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Our developer survey 2021 reveals the dream stack of an average Nitorean

Published in Technology, People

Written by

Joakim Gunst
Senior Software Developer

Joakim Gunst is a versatile software developer with over ten years of professional experience. He most enjoys working on the front end, crafting user interfaces that are beautiful, intuitive, fast, and accessible.


March 21, 2021 · 6 min read time

This January, we conducted the first-ever Nitor developer survey. The goal was to understand better which technologies we have used during the previous year, what we think of them, and what we are interested in using in the future. Two-thirds of developers at Nitor responded to the survey. In this post, I’ll present and discuss the results from the most important categories. I’ll also conclude with the “ideal stack” of the average Nitorean.


The top five most used programming and query languages at Nitor are JavaScript, TypeScript, Java, SQL, and Python. The dominance of JavaScript is not surprising, as it is fundamental to all browser-based software and is also widely used on the server and in some mobile development. What is notable is how high TypeScript is on the list compared to the Stack Overflow developer survey (which was an inspiration for this survey). Almost everyone using JavaScript also uses TypeScript or is interested in using it. The satisfaction is also very high, placing TypeScript in 4th place among the most liked technologies overall.

Developer survey 2021 – languages

Another notable result is the high placement of Java on the list, especially compared to C#. Their usage is similar in the SO survey, but Nitor has focused on Java development from the start. While this has diversified, it is still a reliable and well-liked language among Nitoreans. Java usage is also much higher than Scala, another JVM-based language. At Nitor, Scala is among the most disliked technologies. A clear competitor to Java is another JVM language, Kotlin. While usage is lower, it is well-liked and has gathered high interest, which might forecast greater future use.

A third thing to note is the significant usage of functional programming languages, particularly Clojure, a Lisp dialect that can run on the JVM or compile to JavaScript via ClojureScript. While used less than the top languages, the Clojure community at Nitor is very active, the language is highly liked, and it has generated high interest. In the SO results, Clojure does not even show up. There is also significant interest in Haskell, a purely functional language, which is also taught as a University of Helsinki MOOC by Nitor’s Joel Kaasinen.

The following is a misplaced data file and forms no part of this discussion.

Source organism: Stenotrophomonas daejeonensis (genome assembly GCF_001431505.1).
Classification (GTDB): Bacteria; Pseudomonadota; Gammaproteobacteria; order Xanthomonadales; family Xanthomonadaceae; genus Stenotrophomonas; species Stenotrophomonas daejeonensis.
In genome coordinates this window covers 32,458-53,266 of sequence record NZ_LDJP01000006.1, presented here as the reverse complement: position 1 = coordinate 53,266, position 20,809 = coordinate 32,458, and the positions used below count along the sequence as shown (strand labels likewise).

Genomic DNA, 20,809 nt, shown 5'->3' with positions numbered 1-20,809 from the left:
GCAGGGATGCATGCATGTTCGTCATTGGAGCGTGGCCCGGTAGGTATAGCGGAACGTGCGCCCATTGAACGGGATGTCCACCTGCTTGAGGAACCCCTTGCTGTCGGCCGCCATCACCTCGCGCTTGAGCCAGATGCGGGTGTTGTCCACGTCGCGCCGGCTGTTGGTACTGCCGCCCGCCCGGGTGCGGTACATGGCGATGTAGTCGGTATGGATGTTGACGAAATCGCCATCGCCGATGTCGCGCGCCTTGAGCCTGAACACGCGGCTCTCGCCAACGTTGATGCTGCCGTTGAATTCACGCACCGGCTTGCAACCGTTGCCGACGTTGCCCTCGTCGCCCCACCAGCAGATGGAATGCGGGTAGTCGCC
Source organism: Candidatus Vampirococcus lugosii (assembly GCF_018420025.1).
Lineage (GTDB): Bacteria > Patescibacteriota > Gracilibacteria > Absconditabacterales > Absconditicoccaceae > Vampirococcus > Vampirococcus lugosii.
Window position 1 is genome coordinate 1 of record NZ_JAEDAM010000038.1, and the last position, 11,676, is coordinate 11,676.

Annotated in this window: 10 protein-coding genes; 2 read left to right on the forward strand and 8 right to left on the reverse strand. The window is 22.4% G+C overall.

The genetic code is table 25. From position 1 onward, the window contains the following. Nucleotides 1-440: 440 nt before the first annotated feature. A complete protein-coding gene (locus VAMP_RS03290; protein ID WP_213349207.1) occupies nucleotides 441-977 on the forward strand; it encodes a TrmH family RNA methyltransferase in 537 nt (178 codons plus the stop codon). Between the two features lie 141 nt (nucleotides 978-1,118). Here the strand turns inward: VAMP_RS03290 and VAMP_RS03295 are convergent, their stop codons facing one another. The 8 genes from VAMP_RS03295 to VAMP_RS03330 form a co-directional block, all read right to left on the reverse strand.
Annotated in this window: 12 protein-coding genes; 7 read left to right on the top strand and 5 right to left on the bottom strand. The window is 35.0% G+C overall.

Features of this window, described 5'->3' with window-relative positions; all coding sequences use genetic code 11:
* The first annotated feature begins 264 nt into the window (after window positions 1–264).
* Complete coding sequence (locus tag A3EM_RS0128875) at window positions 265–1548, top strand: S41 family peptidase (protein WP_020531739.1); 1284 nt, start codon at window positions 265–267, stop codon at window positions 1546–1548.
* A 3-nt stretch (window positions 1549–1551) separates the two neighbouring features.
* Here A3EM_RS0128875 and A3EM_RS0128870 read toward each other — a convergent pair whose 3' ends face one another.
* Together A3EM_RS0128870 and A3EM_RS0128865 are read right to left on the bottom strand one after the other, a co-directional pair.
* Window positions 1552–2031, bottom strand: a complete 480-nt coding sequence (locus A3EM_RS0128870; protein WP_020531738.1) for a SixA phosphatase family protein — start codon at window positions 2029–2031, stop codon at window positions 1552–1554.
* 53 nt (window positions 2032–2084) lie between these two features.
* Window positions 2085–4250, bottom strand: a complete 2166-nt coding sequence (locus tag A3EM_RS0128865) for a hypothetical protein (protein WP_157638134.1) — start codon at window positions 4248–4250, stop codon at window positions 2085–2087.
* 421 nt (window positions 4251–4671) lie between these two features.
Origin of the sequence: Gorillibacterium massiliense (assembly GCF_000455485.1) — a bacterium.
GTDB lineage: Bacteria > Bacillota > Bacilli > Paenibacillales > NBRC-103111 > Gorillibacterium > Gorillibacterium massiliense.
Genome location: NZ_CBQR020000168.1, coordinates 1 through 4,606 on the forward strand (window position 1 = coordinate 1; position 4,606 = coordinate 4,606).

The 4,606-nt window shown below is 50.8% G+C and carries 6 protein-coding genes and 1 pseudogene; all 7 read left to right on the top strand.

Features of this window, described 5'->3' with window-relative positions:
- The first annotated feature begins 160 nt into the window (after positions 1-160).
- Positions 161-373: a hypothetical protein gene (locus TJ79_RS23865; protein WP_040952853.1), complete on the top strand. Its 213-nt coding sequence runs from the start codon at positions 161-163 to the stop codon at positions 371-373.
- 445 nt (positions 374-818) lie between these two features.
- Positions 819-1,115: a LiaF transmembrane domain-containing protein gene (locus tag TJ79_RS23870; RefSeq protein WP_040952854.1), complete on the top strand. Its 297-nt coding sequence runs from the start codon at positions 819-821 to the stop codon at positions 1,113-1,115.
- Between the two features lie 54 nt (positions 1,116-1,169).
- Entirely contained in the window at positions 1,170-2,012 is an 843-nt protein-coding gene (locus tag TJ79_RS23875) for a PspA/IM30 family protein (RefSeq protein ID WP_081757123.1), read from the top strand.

Finally, there are a few other languages where interest is especially high. These include GraphQL, a popular query language for APIs, Go, designed and used prominently by Google, Rust, the most loved language in the SO survey, and WebAssembly, which lets you compile any language for the browser.

Back-end frameworks

The back-end frameworks & runtimes category has Node.js in the first place, which is not surprising, considering how essential it is for JavaScript development. There is also the newer Deno runtime by the creator of Node.js, which reached version 1.0 this year. It’s not used much at Nitor, although the interest is relatively high, indicating the low usage might grow in the future. Among JavaScript back-end frameworks, the number one is Express, although Apollo Server for GraphQL APIs, which has the highest interest in the category, was also included. 

Developer survey 2021 – back-end frameworks

The most popular frameworks for the Java platform are Spring Boot and Spring Framework, while alternatives, such as Ver.tx, have only marginal usage. For Python, Flask is number one while Django comes second. Finally, we have nFlow, an open-source Java framework for managing workflows created at Nitor. It is used by many Nitoreans, who are also pleased – the satisfaction rate is highest among all technologies in the survey.

Front-end frameworks

React holds the crown among front-end frameworks with very high usage and satisfaction rates. The competitors include Angular, which is far less utilized and more disliked too. It is interesting and unfortunate that Nitoreans still use the older AngularJS slightly more often than Angular. Vue.js is also included, which paradoxically has a high interest while being disliked by all its users. Svelte has seen some hype during the past year, and reached first place in satisfaction among the front-end frameworks category in the newest State of JS survey. This has led to gaining some interest among Nitoreans too. For the Clojure stack, re-frame (based on Reagent) is the main framework.